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Norman Baker: To ask the Secretary of State for Defence what assessment he has made of the capacity of the Iraqi regime under Saddam Hussein to have produced a dirty bomb; and if he will make a statement. 
John Reid: In 1987 the Iraqi regime carried out tests to assess the capability of disseminating radioactive material in bombs dropped from aircraft for use possibly as a radiological device (dirty bomb). The project was abandoned and there is no evidence of any subsequent attempts to develop radiological devices.
John Reid: All service patients who are injured in Iraq and who have symptoms and signs of brain injury are treated appropriately. However, personnel are not automatically screened for brain injury, as screening patients whose injury would have no impact on their brain function (e.g. a sprained ankle) would be clinically inappropriate.
Mr. Bone: To ask the Secretary of State for Defence whether he has had discussions with his US counterparts on software source code access in relation to the Joint Strike Fighter; and if he will make a statement. 
I refer the hon. Member to my answer of 30 March 2006, Official Report, column 1154W to my hon. Friend the Member for North Durham (Mr. Jones). Regular discussions take place at all levels with the US Administration on all aspects of the joint strike fighter programme. I can assure my hon. Friend that the UK has identified in detail the specific aspects of the Government-to-Government technology transfers that are necessary to ensure operational sovereignty of the
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Joint Strike Fighter when operated by the RAF and RN. HMG has been similarly clear regarding the absolute necessity of receiving this information.
Mr. Bone: To ask the Secretary of State for Defence whether the UK has the capability to develop a new weapon for the Joint Strike Fighter aircraft separately from the USA; and whether this would be possible without the software access code.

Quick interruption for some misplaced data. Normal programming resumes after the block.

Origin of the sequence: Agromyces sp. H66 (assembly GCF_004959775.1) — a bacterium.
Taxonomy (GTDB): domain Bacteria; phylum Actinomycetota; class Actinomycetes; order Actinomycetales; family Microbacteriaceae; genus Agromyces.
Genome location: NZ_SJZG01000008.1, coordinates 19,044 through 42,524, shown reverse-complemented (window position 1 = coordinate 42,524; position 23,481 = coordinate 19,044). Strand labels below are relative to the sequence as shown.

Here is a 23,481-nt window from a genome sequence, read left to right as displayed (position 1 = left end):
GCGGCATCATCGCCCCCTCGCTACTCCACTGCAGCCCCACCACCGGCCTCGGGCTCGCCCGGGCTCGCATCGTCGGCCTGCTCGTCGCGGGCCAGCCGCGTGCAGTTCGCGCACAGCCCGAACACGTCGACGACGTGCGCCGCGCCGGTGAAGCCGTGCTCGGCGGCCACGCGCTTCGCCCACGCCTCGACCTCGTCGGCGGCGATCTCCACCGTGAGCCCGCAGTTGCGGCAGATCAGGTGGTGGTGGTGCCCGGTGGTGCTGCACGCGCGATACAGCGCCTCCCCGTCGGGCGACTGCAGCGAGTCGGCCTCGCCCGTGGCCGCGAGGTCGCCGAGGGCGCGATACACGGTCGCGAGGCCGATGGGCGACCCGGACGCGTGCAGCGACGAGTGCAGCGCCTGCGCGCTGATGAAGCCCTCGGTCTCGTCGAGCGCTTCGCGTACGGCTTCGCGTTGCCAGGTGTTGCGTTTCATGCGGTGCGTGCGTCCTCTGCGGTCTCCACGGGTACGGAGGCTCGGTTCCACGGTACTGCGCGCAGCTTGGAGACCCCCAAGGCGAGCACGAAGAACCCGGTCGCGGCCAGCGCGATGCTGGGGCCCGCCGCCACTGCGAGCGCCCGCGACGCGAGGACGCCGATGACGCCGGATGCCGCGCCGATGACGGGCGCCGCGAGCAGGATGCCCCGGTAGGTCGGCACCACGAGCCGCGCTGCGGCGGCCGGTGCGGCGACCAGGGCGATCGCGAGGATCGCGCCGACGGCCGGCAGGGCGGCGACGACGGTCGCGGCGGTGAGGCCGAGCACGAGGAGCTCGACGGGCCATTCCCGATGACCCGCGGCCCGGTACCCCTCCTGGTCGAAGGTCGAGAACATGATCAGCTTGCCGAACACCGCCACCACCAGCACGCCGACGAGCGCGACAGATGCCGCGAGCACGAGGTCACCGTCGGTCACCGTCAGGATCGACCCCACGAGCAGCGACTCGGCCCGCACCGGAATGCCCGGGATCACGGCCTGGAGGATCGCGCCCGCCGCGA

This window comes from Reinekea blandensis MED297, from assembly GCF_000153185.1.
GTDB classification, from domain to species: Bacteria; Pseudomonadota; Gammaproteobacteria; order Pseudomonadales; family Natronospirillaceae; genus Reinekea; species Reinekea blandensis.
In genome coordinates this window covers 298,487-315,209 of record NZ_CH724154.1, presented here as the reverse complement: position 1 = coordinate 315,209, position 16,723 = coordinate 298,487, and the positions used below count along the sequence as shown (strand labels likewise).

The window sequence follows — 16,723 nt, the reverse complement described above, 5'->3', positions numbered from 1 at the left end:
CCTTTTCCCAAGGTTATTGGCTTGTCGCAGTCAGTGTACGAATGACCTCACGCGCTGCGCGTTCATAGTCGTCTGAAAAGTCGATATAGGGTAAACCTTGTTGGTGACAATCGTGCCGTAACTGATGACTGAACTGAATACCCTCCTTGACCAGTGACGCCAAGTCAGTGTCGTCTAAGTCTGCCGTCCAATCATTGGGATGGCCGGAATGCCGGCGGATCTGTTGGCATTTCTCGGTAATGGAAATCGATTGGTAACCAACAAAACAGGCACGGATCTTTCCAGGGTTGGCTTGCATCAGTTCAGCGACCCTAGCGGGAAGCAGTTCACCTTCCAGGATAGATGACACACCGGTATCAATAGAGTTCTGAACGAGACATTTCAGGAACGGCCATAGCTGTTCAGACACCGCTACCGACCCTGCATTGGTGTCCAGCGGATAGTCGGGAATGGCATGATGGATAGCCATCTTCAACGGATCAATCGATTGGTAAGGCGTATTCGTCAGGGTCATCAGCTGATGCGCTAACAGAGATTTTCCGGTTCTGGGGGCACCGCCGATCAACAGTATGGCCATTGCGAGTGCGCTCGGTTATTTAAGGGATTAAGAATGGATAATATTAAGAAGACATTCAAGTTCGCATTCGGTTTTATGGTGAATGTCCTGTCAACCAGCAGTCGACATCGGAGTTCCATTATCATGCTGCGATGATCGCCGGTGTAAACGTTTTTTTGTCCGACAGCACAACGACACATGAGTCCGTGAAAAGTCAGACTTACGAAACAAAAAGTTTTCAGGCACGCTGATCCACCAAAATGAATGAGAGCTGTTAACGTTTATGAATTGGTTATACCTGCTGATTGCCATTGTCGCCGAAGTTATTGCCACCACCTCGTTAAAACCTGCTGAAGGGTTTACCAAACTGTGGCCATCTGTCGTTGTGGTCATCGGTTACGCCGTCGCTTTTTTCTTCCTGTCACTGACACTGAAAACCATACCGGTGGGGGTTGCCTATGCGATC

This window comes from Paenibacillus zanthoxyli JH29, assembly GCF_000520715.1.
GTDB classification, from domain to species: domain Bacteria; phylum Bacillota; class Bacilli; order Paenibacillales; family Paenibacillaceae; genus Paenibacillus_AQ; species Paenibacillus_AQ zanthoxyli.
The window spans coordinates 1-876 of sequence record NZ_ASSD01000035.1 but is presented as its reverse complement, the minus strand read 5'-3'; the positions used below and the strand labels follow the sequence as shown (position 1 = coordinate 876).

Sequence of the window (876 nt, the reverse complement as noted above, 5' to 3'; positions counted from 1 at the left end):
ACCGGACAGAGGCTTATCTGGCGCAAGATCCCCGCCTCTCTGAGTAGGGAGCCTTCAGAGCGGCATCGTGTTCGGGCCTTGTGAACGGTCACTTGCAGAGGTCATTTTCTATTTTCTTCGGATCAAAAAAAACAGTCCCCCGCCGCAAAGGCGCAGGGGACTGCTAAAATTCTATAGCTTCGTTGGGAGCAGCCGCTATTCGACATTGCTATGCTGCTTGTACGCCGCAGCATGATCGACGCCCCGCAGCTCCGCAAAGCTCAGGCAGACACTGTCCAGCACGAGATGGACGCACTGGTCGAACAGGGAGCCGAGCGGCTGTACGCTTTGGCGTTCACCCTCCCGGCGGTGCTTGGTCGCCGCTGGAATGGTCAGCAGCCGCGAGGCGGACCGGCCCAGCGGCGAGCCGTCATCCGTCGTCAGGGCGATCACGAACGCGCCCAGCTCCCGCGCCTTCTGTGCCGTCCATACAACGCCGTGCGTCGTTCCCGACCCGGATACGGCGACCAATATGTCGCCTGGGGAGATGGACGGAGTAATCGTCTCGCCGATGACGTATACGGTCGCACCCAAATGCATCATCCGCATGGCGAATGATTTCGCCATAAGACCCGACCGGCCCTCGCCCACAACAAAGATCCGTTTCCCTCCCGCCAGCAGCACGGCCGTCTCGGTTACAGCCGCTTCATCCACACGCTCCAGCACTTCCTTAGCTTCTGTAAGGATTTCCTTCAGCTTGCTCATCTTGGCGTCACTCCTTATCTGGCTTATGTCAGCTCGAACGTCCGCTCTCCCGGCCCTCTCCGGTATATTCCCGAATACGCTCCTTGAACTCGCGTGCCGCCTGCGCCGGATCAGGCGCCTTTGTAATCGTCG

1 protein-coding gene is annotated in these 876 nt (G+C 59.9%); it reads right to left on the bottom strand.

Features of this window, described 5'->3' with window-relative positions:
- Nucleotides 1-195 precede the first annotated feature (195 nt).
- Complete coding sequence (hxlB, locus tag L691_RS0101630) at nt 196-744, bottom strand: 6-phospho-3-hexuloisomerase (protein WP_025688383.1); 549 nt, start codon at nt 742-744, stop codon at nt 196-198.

The ability to upgrade our Joint Strike Fighters through life to meet the needs of our armed forces is an important part of ensuring operational sovereignty in their use. We have made it clear to the United States that to proceed with the purchase of the
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aircraft we require access to the information necessary for operational sovereignty, and we remain optimistic that this will be achieved.
Dr. Julian Lewis: To ask the Secretary of State for Defence if he will list campaigns since 1945 for which Naval General Service Medals and/or clasp have been awarded for which the qualifying period would be fulfilled by (a) an aggregated and (b) a continuous period of service in theatre. 
|Campaign||Number of qualifying days||From||To|
|South East Asia||28||3 September 1945||30 November 1946|
|Minesweeping||180||3 September 1945||30 September 1951|
|Bomb and Mine Clearance||180||3 September 1945||30 September 1953|
|Cyprus||120||1 April 1955||18 April 1959|
|Bomb and Mine Clearance Mediterranean Clasp||180||1 January 1955||31 December 1960|
|Arabian Peninsula||30||1 January 1957||30 June 1960|
|Campaign||Number of qualifying days||From||To|
|Palestine||28 afloat||27 September 1945||30 June 1948|
|HMS Consort||20 April 1949||20 April 1949|
|HMS London||21 April 1949||21 April 1949|
|HMS Black Swan||21 April 1949||21 April 1949|
|HMS Amethyst||21 April 1949||31 July 1949|
|Malaya||28 afloat, 1 ashore||16 June 1948||31 July 1960|
|Suez||30||16 October 1951||19 October 1954|
|Near East||1||31 October 1956||22 December 1956|
|Brunei||1||8 December 1962||23 December 1962|
Dr. Julian Lewis: To ask the Secretary of State for Defence for what reason no naval representative was included on Lord Guthrie's sub-committee on the award of service medals and clasps in respect of the Canal Zone. 
Mr. Touhig: The range of expertise encompassed by the membership of the sub-Committee of the Committee on the Grant of Honours Decorations and Medals, which was established in November 2002 to discuss the case for a medal for service in the Suez Canal Zone between 1951 and 1954, was extensive and comprehensive. The Chairman was a former Chief of the Defence Staff and as such represented all three Services.
Dr. Julian Lewis: To ask the Secretary of State for Defence whether Lord Guthrie's sub-committee on the awarding of medals and clasps for service in the Canal Zone referred to a requirement that the qualifying 30-day period for naval personnel had to be continuous.